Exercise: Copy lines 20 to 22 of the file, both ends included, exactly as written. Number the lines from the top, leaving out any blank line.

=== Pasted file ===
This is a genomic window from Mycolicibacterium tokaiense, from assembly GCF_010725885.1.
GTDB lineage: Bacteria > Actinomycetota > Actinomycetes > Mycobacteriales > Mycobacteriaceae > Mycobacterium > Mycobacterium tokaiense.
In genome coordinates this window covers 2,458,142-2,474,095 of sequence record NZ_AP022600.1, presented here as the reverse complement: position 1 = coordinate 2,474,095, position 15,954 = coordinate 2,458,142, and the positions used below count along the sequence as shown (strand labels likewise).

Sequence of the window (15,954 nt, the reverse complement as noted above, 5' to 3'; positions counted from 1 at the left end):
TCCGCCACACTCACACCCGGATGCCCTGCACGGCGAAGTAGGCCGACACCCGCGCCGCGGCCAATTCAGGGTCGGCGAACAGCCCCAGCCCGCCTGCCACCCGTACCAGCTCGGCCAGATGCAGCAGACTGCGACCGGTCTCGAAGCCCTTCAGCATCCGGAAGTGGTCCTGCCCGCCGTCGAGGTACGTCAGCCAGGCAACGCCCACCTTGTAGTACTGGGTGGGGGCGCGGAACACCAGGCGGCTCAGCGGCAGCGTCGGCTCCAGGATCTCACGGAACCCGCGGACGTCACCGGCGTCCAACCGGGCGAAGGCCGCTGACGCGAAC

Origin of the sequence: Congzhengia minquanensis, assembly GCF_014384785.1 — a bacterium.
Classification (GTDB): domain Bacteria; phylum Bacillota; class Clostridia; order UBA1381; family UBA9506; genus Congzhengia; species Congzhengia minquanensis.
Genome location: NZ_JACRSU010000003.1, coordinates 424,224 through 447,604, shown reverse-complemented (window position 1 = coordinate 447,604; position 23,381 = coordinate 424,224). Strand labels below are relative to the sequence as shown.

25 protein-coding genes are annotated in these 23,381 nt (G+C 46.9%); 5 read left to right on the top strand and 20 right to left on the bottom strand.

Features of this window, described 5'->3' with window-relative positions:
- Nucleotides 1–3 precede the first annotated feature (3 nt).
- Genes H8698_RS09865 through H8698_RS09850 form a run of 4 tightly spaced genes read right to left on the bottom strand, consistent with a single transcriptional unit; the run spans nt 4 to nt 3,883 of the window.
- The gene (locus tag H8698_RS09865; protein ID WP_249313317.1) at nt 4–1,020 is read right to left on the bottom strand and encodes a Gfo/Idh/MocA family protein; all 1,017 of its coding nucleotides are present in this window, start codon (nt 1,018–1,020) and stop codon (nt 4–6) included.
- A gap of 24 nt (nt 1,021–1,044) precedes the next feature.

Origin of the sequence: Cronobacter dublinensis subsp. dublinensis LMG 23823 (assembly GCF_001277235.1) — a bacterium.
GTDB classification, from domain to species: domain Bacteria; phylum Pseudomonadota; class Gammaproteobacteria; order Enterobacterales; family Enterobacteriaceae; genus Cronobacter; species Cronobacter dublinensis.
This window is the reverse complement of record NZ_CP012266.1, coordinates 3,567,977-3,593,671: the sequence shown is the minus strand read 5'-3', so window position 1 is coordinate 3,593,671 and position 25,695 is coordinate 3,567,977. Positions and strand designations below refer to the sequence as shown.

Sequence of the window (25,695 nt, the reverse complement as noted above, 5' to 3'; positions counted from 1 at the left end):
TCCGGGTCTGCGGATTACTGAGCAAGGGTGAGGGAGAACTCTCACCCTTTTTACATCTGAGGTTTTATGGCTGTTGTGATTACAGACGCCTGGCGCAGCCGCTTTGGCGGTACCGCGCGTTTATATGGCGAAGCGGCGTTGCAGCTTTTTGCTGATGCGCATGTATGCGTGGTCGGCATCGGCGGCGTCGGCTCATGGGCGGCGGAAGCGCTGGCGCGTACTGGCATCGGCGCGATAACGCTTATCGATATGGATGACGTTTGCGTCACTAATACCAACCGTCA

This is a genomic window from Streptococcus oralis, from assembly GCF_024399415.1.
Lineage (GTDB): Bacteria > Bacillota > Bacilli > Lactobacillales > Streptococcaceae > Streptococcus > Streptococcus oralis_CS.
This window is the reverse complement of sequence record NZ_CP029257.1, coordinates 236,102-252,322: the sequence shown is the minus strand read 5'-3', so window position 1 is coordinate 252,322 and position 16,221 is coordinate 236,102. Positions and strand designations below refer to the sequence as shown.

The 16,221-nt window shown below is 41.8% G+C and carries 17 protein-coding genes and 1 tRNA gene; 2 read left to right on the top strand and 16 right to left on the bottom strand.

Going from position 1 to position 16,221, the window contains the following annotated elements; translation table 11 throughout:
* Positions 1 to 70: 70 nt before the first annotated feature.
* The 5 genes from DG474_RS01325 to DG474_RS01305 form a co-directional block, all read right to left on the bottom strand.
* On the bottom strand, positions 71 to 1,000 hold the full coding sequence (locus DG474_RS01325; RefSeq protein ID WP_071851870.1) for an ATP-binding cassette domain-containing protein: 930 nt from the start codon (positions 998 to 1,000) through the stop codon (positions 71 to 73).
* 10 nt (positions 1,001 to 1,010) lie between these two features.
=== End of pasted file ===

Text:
This is a genomic window from Streptococcus oralis, from assembly GCF_024399415.1.
Lineage (GTDB): Bacteria > Bacillota > Bacilli > Lactobacillales > Streptococcaceae > Streptococcus > Streptococcus oralis_CS.
This window is the reverse complement of sequence record NZ_CP029257.1, coordinates 236,102-252,322: the sequence shown is the minus strand read 5'-3', so window position 1 is coordinate 252,322 and position 16,221 is coordinate 236,102. Positions and strand designations below refer to the sequence as shown.